Hangover Helper: Johnny Rad's makes for a good, excessive Sunday Funday

Let's be honest. Some Sundays, in an effort to forget about the inevitable Monday to come, you’re prepared to go all in. Take the gloves off. Throw caution to the wind and make it a full-on Sunday Funday. Having recently found ourselves in such a mood, we quickly discovered that the laid-back vibe, indulgently good food, and excellent drinks made Johnny Rad's (2108 Eastern Ave., [443] 759-6464, johnnyrads.com) the perfect spot for the ensuing fun-as-shit show.

The place was only a quarter full when we rolled in at noon, so there was no problem quickly finding a four-top, which was fine by us because it meant no long waits for food and drinks. But based on the service we got, we doubt there would be much of a difference even if it were busy. 

Looking to get down to it, we quickly ordered some bloody marys and mimosas as part of the $10 all-you-can-drink deal (11 a.m.-3 p.m., so get there early) along with waters and coffees (the holy trinity of brunch beverages: uppers, downers, and hydration). Upon asking our server if we could sub a mango bellini ($5) for a mimosa, he politely explained that wasn't possible with the special, but on multiple occasions delivered us special mimosas with mango puree in addition to the OJ, a much-appreciated gesture.

The mimosas were your standard run-of-the-mill variety, which we were perfectly happy with, but the bloody mary was something else entirely. Super thick with a house-made puree of tomatoes and a healthy dose of black pepper and spices, it was essentially a vodka-laced gazpacho, in the best way possible. We happily slurped it down, knowing we were getting our vitamins along with our buzz. 

Continuing on our journey of excess, we decided to order the full breakfast pizza ($12) as a large amuse-bouche, to whet the appetite of course. Upon first bite, we found ourselves drowning in one of those blissed-out "errrmehgerrrrd" moments that we're constantly searching for but rarely find. A char-edged pillow of crust was layered with sharp cheddar cheese, coaster-size slices of salty pancetta bacon, browned crumbles of maple sausage (the real kicker), over-easy eggs, and, as if that weren't enough, a layer of house-made hollandaise sauce. Whoa. We want this every day, all day, even if it means gaining 200 pounds.

We could have ended there, but of course that wasn't about to happen. This was serious business. As we gulped down mimosa and bloody mary number four, our main dishes were delivered to the table. Our build-your-own sandwich ($8) was made up of wheat toast, fried eggs, fatty-but-crisp apple-wood-smoked bacon, and hunky white coins of fresh mozzarella. It was a solid breakfast sandwich any one of us would have been happy with, fulfilling and full of delicious ingredients. Still, we kept eyeing that pizza, which was still taunting us in the middle of the table.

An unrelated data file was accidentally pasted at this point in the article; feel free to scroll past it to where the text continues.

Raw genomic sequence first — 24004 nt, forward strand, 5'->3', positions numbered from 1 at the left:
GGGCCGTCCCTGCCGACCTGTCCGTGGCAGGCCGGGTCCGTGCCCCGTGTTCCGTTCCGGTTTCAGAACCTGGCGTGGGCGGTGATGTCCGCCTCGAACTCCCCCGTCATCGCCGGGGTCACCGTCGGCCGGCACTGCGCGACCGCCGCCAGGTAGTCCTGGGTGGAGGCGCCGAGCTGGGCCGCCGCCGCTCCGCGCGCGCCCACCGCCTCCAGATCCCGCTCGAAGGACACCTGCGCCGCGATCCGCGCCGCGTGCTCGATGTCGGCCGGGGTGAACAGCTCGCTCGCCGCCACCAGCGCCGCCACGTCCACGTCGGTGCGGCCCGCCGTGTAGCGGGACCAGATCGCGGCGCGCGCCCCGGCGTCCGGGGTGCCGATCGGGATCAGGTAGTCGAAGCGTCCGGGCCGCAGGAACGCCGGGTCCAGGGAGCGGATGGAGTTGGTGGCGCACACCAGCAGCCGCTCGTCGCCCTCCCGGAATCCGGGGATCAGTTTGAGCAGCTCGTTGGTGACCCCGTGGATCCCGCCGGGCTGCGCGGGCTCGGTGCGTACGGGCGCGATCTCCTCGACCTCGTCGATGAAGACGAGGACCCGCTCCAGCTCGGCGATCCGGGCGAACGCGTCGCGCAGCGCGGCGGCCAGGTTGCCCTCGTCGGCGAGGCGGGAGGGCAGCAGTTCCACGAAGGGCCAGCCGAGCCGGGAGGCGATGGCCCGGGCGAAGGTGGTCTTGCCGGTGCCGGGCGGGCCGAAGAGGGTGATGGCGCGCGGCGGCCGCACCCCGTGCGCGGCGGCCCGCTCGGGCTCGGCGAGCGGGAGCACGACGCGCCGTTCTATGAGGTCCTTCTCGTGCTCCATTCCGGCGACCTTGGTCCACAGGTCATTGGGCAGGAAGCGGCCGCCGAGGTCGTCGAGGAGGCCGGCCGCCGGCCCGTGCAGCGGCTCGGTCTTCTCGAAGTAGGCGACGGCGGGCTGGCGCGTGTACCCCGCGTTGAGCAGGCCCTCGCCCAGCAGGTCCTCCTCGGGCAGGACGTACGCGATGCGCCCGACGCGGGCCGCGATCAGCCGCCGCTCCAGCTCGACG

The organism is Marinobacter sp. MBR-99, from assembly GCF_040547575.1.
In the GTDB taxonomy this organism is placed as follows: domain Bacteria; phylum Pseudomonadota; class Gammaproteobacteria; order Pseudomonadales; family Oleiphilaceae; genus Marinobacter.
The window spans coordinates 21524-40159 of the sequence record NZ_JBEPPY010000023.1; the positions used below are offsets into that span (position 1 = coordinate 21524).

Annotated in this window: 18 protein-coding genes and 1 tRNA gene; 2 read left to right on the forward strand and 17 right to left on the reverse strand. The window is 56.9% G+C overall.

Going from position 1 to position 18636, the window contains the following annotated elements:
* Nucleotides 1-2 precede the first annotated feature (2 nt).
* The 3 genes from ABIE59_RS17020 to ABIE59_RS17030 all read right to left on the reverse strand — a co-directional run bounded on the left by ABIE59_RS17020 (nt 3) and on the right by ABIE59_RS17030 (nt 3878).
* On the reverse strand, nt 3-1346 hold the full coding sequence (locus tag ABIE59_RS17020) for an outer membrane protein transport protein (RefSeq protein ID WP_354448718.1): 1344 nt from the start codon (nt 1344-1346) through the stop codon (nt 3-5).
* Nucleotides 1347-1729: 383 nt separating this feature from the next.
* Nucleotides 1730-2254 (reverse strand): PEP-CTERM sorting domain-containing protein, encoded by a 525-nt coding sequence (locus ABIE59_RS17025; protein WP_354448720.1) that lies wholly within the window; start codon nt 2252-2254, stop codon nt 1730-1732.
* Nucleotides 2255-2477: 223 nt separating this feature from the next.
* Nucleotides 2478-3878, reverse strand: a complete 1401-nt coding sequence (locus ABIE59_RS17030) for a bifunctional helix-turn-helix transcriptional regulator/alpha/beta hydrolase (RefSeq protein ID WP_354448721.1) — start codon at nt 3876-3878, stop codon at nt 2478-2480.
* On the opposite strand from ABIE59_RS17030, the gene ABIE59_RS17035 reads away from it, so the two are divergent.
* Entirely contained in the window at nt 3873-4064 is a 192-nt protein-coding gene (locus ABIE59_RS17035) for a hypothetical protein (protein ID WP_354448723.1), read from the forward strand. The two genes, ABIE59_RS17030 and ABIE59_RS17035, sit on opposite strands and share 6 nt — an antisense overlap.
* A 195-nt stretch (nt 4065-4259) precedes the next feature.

The breakfast burrito ($10)—a red sun-dried tomato wrap holding in a hearty mix of scrambled eggs, the now-infamous maple sausage, sweet grilled peppers and onions, and an oozy cheddar cheese—held up much better to the pizza than the sandwich due to its wonderful meld of breakfast flavors. The side of home fries, brown and crispy on the edges but soft and buttery on the inside, reminded us of something that would more likely come out of a well-honed diner than a pizza joint—they were great.

As if we hadn't had enough meat already, our next dish was a heaping bowl of steak and eggs ($10). Not beholden to the traditional large hunk of meat and a side of eggs, the dish is instead a breakfast mountain layered with a base of hash browns, a gooey layer of melted cheddar, a middle layer of thin slices of rib-eye steak (vegetarian steak is also available along with a slew of other vegetarian dishes), and topped with a blanket of over-easy eggs. The move is to puncture the eggs, thus producing a waterfall of yolk running down the steak and into the hash browns, creating a rich and tasty breakfast meat-lasagna-esque plate of comfort. The steak could have used some more seasoning—salt, specifically—but that was quickly remedied with a couple of dashes of Cholula hot sauce, a no-brainer addition. 

A B.L.T. sandwich ($8) came out as our proverbial brunch cherry on top, with pancetta once again happily replacing the traditional bacon. Crispy, salty, and layered with a fresh bright red slice of tomato and snappy green arugula, the sandwich was good enough on its own. But with the addition of a spicy and smoky chipotle sauce, it reached a far superior level. Our only nitpick was the sad-looking toasted kaiser roll they chose as the bread.

Filled to the brim with food, we decided it was the perfect time to linger around and let all those breakfast meats help soak up the onslaught of alcoholic drinks that would follow: starting with our last hurrah of all-you-can-drink breakfast booze (to get your money's worth, of course), moving on to their killer beer list, and finally, ill-advisedly—as things tend to get when the gloves come off—shots of whiskey. 

Copyright © 2018, Baltimore City Paper, a Baltimore Sun Media Group publication | Privacy Policy
28°